Almost everywhere in Athens you look, you can find remnants of former civilizations in Athens. This blog discusses some of the more interesting museums and archaeological sites that we found.
National Archaeological Museum
The National Archaeological Museum is an incredible collection that begins with Neolithic vases and figures and proceed through Hellenistic sculptures, covering all areas in between and most artistic media. Although we found fascinating articles, and good explanations throughout the well-laid-out in generally chronological order (by period or by theme) and documented museum, we were especially impressed by a number of classes of art, and a few pieces, in particular. Among these are Cycladic art, from the Cyclades Islands, dates from about 3200-2800 BC. Although this work included a wide range of pottery (including a fun and functional “hedgehog cup”, “nipple vases” ), bronze and obsidian tools and silver figures it is most famous for two much more unusual burial items:
- Frying-pan” clay figures, whose significance and use is unknown (possibly plates, drums or measuring units?), have the shape of pans but have incised designs, such as those that represent the sky or the sea;
- Graceful, stylized, violin-shaped, white marble figurines of people (especially naked women) with folded arms and vaguely recognized features that were painted (often in shades of blues and blacks). These items, which were valued and sought throughout Greece, ae very reminiscent of the clay, Chinese Han burial figurines which were produced about 2,500 years later.
The museum also contained Mycenean pressed gold burial items such as breastplates, armbands and especially, haunting and detailed death masks including, but not limited to one referred to as “Agamemnon’s death mask”.
They also used gold to make jewelry, cups, chalices and to decorate items such as sword handles. Other interesting Mycenean items include jewelry with amber, ivory and lapis lazuli; lovely wall paintings and a helmet made of boar tusks;
- Large-scale, life-like, marble carvings representing heroic figures (such as Hercules, or Herakles), gods, and beautiful women (kore) or men (kouros);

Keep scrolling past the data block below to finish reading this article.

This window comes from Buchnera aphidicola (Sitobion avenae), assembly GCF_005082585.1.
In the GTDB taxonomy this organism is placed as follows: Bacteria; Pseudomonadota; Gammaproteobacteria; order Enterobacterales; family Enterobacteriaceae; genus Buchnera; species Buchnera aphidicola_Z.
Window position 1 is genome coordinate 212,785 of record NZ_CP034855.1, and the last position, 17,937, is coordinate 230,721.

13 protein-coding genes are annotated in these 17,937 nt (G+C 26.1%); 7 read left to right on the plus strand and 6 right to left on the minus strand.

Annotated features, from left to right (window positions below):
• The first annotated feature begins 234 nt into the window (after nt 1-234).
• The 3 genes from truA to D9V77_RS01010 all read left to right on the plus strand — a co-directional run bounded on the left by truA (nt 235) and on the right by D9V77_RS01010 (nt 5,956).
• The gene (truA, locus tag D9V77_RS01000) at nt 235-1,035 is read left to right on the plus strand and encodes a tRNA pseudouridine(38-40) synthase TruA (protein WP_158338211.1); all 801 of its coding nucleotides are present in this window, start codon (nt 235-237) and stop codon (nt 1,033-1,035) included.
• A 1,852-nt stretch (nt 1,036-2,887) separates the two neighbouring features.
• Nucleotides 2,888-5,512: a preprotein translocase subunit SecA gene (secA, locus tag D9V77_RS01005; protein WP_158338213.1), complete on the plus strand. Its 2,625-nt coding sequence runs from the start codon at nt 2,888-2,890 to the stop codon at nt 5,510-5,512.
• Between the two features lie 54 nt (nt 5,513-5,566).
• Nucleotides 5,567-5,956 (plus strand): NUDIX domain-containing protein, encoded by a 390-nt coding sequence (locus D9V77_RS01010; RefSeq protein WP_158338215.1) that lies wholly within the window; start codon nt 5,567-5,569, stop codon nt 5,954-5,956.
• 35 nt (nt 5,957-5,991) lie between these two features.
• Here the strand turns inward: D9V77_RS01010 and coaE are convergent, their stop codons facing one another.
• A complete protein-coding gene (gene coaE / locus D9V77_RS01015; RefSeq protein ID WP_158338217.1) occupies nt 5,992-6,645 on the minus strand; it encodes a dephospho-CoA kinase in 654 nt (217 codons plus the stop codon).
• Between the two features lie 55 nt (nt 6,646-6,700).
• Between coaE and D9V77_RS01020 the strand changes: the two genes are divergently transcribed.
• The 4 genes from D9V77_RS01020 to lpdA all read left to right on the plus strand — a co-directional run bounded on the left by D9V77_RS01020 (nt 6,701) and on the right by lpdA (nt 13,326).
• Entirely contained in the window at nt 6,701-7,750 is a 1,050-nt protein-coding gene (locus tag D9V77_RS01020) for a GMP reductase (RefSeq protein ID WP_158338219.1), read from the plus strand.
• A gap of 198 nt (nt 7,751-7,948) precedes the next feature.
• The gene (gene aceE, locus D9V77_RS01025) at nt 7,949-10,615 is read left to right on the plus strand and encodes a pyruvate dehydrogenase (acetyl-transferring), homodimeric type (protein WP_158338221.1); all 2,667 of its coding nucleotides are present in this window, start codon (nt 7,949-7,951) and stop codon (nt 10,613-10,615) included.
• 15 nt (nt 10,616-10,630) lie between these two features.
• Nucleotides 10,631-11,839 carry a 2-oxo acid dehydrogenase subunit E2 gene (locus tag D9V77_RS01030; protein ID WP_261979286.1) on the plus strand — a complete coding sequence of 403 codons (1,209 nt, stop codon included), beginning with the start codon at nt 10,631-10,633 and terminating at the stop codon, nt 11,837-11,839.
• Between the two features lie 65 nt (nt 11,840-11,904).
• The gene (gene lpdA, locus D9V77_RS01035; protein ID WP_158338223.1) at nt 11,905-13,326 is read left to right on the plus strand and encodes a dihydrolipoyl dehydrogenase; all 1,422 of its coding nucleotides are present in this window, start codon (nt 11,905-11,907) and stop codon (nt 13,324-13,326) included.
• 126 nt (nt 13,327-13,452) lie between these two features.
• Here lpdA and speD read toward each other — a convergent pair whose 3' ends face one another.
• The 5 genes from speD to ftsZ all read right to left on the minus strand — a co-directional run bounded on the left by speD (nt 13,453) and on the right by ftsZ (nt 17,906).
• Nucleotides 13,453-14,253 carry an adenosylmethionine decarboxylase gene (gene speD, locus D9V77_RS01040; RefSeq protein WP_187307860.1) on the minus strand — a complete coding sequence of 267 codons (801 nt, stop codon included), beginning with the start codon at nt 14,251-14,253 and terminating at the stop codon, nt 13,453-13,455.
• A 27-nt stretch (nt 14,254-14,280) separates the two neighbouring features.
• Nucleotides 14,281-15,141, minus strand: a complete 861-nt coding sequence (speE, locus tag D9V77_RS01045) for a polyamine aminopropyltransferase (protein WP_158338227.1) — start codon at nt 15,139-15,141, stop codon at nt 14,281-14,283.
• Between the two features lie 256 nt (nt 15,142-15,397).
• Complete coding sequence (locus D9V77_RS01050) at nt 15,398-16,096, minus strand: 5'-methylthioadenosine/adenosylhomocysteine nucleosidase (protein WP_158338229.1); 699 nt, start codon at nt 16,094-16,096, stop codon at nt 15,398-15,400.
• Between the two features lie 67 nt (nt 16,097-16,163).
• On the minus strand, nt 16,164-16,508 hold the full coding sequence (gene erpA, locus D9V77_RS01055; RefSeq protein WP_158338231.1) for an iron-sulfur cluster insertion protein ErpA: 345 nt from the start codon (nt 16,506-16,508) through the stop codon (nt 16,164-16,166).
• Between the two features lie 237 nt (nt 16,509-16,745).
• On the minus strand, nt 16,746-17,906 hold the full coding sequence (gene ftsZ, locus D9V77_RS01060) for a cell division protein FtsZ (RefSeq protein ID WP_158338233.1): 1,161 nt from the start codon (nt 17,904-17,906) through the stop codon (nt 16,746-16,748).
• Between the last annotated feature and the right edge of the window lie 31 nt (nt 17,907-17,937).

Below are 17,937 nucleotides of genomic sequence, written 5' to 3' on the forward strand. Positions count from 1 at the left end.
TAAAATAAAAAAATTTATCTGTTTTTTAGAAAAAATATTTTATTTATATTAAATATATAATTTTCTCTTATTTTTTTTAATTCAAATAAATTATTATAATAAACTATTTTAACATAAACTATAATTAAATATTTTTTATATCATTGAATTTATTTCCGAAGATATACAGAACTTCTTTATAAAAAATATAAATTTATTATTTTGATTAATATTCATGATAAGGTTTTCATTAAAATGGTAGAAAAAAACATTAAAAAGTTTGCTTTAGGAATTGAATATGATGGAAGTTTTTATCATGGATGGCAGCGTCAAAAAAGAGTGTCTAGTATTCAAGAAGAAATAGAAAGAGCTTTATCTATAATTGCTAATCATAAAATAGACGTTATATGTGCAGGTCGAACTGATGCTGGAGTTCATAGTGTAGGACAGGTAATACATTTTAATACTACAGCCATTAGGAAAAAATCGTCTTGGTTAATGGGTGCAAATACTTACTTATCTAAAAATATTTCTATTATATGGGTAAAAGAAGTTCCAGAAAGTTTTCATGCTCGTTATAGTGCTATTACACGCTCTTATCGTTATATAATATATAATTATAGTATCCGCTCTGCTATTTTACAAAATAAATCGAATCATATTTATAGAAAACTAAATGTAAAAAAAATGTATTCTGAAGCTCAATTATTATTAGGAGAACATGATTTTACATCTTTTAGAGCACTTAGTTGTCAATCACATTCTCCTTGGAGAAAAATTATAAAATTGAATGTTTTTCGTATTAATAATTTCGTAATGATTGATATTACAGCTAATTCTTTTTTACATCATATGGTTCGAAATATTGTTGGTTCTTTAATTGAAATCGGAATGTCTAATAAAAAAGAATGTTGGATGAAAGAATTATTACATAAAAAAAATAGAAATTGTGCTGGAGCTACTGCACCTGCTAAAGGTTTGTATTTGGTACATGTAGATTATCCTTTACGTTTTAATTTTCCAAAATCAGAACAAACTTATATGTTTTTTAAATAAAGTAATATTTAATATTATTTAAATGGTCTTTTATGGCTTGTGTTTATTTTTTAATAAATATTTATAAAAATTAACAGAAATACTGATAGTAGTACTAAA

- Bronzes, initially created by hammering (such as the beautiful, life-size Horse with the Little Jockey) and later cast (like Marathon Boy, Zeus and Warrior from Boeoitia, the latter of which is a classic representative of Greek art’s Geometric Period);
- Early Classical Style marble statues who stances were more natural, such as though counterbalancing) and motions more fluid.
- Monumental sculptures of people that were intended to express power or personality attributes;
- Vases and there evolution through periods, such as Attic Black, Attic Red and the very different (particularly tall and slender) White Ground styles;
- Gold and Silver jewelry, including necklaces, earrings and increasingly complex gold wreaths (perhaps as alternatives to the highly honored laurel wreaths earned by champion athletes);
- Clay figurines, that were often informal and sometimes whimsical or used as toys (such as those with swinging arms);
- Frescos, especially those from ancient, 16C BC Thira tomb excavations.
Kerameikos Archaeological Site and Museum
This archeological site is based around a good-sized, partially excavated settlement and, most interestingly, a cemetery from roughly 850 B.C. The cemetery, still partially intact, displays some tombstones and monument in place and many more in the museum. These contain many headstones engraved with images, including some of entire families in high relief, objects buried with the individual and monuments that range from simple mementos to full-sized lions and bulls that were intended to portray the image of the individual. A very interesting site.
The Ancient Agora contains the remnants of ancient Athens’ political center and primary marketplace. It housed the city’s meeting halls, administrative offices, legal courts, theaters, schools, shopping centers, prisons and mint. The grounds consist primarily of rubble, a state in which it is likely to reman since so much of the original material was removed that UNESCO will not participate in any renovations. The only intact structure is now a beautiful and traditionally very functional second century B.C. tower
Tower of the Winds
This Second Century BC marble weather vane and water clock has carved friezes that classify the eight different winds. Its sundials displayed the time and whose complex water clock was used to determine official times
The remains of the Roman Agora, which was built by the Romans on the edge of the Ancient Agora, used to have a large concert hall named the Odeion of Agrippa as its centerpiece. Although the site consists primarily of foundations, column sections and marble slabs laying around the grounds, the highlight is the reconstructed, two-story stoa (or marketplace). This building houses a museum that categorizes objects recovered from the Agora in chronological order from the Neolithic, through Bronze and Iron Ages and the city’s Archaic, Classical, Hellenistic, Roman and Byzantine periods.
Wait, There’s More
Athens has so much history. The archeological sites give us some insight into how they lived, worked and played. We wonder what people 2,000 years from now will think of our civilization from the items they dig up from our lives.